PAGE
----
Still, the show wouldn’t have been so successful or had such an impact if not for the central painting, much smaller than the rest. . . . This painting, viewed properly (although one could never be sure of viewing it properly), was an ellipsis of selfportraits, sometimes a spiral of self-portraits (depending on the angle from which it was seen), seven feet by three and a half feet, in the center of which hung the painter’s mummified right hand.
It happened like this. One morning, after two days of feverish work on the selfportraits, the painter cut off his painting hand. He immediately applied a tourniquet to his arm and took the hand to a taxidermist he knew, who’d already been informed of the nature of the assignment. Then he went to the hospital, where they stanched the bleeding and proceeded to suture his arm.
—Roberto Bolaño, 2666
Almine Rech Gallery is pleased to announce the upcoming exhibition, Pictures of 'M.' and Other Pictures, Michael Hilsman’s first solo show with the gallery.
A recurring figure in Hilsman’s large-scale paintings shows a marked sense of vulnerability: With graying beard and balding head, the man hides himself from the viewer, lurking behind oversize foliage or covering his face with a gingham napkin. Only pieces of his body are visible, sometimes surrounded by other human parts—a buried bone lies below the man’s supine figure in ‘M.’ with Laundry; an extracted molar floats next to his head in ‘M.’ with Idioms (Tooth and Nail). Like Bolaño’s fictional painter who enshrines his own amputated hand in a self-portrait, the fragmented figure of “M.,” a painted character in close proximity to Hilsman himself, underscores the body’s frailty, its awkwardness and mortality, and the disarming imperatives of being an artist—the discomforts of public exposure, the frequent mortification of self-expression.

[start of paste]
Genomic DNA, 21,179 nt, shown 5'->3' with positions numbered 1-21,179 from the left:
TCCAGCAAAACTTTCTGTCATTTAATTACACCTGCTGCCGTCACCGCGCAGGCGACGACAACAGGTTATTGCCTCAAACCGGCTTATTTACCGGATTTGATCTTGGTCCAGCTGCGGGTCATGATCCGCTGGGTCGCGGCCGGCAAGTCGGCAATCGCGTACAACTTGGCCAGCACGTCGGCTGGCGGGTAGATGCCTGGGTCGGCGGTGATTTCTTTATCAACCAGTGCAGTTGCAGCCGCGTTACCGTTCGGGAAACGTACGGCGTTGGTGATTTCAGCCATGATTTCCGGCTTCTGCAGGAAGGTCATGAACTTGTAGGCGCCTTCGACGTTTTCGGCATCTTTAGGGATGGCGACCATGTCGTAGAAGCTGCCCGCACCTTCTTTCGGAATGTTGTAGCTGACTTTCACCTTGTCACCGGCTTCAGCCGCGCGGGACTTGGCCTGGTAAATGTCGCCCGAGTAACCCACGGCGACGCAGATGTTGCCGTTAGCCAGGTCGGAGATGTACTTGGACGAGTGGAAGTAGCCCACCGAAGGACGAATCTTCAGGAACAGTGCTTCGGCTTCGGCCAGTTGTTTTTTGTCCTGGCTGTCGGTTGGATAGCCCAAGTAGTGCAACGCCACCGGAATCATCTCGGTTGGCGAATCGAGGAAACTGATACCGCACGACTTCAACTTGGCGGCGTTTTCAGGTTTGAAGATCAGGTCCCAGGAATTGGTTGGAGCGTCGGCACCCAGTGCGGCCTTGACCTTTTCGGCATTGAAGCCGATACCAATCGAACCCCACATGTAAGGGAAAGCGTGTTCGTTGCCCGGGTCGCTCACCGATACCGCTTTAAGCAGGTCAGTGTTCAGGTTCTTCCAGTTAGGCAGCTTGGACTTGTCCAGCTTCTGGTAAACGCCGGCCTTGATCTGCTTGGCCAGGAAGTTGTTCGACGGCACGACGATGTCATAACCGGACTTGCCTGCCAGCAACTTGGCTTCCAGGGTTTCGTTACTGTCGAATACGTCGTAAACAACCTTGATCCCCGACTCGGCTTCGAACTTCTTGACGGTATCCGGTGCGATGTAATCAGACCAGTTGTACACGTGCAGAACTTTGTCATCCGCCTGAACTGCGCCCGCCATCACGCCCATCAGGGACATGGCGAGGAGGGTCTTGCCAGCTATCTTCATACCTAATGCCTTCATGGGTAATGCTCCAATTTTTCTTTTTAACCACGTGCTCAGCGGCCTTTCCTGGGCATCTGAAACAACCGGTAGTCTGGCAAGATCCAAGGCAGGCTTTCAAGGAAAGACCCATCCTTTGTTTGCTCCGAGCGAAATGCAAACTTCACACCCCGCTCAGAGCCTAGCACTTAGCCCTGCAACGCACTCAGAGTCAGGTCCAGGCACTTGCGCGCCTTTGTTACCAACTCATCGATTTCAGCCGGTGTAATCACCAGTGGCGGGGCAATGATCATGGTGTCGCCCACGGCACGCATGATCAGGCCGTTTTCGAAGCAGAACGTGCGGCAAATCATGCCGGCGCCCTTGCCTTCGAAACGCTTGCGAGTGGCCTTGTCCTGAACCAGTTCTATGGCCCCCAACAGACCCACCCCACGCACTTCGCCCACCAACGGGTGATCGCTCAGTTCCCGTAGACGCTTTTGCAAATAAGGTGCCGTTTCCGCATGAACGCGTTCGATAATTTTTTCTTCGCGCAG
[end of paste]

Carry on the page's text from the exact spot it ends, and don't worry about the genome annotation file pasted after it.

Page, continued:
Even in the paintings without a figure, the sense of an absent body is palpable in Hilsman’s work. Well-worn leather boots perched on the edge of a swimming pool have a cartoonishly bulbous appearance, as though stretched by oddly misshapen feet. A tablecloth floats magically across the ocean’s surface, offering up an array of seashells and an abundant fruit bowl. Plants, feathers, blue skies, horizon lines—these elements assemble into a symbolic cast of characters that populate Hilsman’s paintings, quasi–theatrical backdrops for an absurdist play.
Working on unprimed linen, Hilsman’s thin brushstrokes magnify the inconsistencies of this support, with its fluctuating absorbency and patches of roughness that catch and hold paint in unpredictable ways. Often inscribing words or titles directly onto his compositions, Hilsman’s paintings disdain naturalism, continually drawing the viewer’s attention to the constructed nature of the picture plane.
In these magical-realist scenes, the plots of evocative narratives seem just beyond reach. Mixed-up and fragmentary, Hilsman’s compositions juxtapose lemon-drop, Hockney-esque California sunlight with the dark soil below the cheerful landscapes, rendered in cross-section view. A pulled tooth—significant in dreams, according to Freud, as a manifestation of fear of “castration as a punishment for onanism”—coexists in the series with such guileless signifiers as a lone green sock and a clear blue swimming pool. This world cannot be parsed, only drifted though in a gentle haze of wonder, as feathers float through the azure skies, and roots extend into the hidden depths beneath the surface of things.